Tuesday, June 01, 2010

Snip

The slow moving traffic is afforded a grandstand view from which to inspect proceedings, as Darren leans over the railings outside The Saracen's Head [my apostrophe] and vomits onto the road.  I wait patiently, watching the last of the sun glint on the tower of the Abbey.

It is, I reflect, early for vomiting.

The floodlights from the Recreation Ground are already on, lighting the sky to the east, and adding to the overall disorientating trial of drinking since two.

Disillusionment and debate followed our meeting, and were invited to join us in an early boozer appointment. The meeting had been chaired by a man from Resources, there to discuss our 8% paycut. Discussion in the form of a non-negotiable announcement, you understand. No, he tells me, I do not get to go home 8% earlier. A union representative gave a meek "hey, you still have a job!" smile, to which one can’t help but respond "harrumph".

We love our jobs. Not just because they give us money, not solely because it keeps us off the streets where we’d just cluttering the place fetching old ladies out of trees and helping cats across the road and all of that, but because – and we would never say this out loud, not for fear of sounding self-important, but because we are too cool for school – we think it matters, we think we help. We don’t want a creeping worry about our bank balances to govern what we give back, we don’t want to have to give over our standards and our moral code for a wage.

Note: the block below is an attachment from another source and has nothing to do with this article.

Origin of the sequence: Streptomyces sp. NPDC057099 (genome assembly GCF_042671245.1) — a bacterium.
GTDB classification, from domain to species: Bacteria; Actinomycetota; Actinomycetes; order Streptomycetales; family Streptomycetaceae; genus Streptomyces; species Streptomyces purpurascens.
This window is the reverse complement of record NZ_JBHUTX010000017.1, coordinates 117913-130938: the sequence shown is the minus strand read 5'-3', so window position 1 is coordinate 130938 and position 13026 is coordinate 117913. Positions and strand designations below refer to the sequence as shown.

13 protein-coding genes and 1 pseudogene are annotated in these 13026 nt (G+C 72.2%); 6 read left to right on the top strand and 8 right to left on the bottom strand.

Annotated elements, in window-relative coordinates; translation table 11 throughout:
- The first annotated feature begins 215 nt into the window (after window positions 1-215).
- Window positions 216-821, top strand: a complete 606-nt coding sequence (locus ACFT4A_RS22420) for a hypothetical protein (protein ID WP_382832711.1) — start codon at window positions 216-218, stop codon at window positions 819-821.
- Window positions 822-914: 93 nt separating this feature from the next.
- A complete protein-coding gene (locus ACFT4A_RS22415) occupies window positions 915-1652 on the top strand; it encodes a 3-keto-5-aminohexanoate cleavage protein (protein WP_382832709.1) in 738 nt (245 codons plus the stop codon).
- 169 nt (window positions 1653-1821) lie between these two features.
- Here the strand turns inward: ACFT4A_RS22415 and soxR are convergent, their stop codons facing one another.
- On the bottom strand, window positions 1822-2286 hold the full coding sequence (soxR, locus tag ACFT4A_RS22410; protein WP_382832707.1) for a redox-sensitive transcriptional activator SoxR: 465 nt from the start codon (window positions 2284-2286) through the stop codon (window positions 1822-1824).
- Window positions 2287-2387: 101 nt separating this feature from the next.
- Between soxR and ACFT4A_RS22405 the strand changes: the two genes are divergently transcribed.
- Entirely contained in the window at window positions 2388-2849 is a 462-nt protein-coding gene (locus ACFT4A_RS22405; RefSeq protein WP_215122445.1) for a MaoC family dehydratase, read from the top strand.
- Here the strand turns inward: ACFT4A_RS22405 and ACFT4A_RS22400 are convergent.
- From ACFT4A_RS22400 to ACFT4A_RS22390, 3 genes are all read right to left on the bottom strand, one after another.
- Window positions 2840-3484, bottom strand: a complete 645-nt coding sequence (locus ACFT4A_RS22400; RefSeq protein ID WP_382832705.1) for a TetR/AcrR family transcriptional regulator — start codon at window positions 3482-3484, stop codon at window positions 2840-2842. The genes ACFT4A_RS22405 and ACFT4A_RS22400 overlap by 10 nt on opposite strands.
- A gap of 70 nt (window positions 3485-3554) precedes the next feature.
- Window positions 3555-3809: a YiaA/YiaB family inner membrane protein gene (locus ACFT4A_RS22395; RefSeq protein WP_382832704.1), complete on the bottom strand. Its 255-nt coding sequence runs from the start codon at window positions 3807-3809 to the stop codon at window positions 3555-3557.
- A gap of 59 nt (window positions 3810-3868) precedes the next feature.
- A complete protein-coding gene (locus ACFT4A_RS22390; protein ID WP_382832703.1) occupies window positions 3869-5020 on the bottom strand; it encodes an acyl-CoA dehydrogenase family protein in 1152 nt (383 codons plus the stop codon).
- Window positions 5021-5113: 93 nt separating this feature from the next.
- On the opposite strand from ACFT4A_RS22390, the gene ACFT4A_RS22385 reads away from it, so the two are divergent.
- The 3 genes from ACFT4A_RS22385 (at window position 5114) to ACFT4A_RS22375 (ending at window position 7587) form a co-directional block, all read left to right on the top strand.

"Certainly not because of some bizarre American housing bubble with a hearty dash of economies based on invisible money, caused by some smug fuckwits somewhere wearing those cocking contrast collar shirts (or some cocking deck gear from Hackett's if it's the weekend), braying about how clever they were to be born with a silver spoon in their salivating rah gobs. They let their greed do this before you know, with the South Sea Company in seventeen, seventeen something or other I think, but they hadn’t quite managed to tie up the entire population’s finance into their endless pursuit of the wealth gap and their smarter-than-thee financial showmanship. None of which, you should know, I quite understand,” I said, and downed my beer.

"I can’t believe you are still angry about global finances," Darren had said, sensibly resigned. "Come Christmas, are you going to start getting angry about the Gulf of Mexico?"

Outside, Darren straightens up and I point.
"I told you there were sultanas in that pudding," I say, indicating towards the splatter of the puddle.
"What’s your beef with sultanas? Let sultanas be," says Darren, wiping his chin.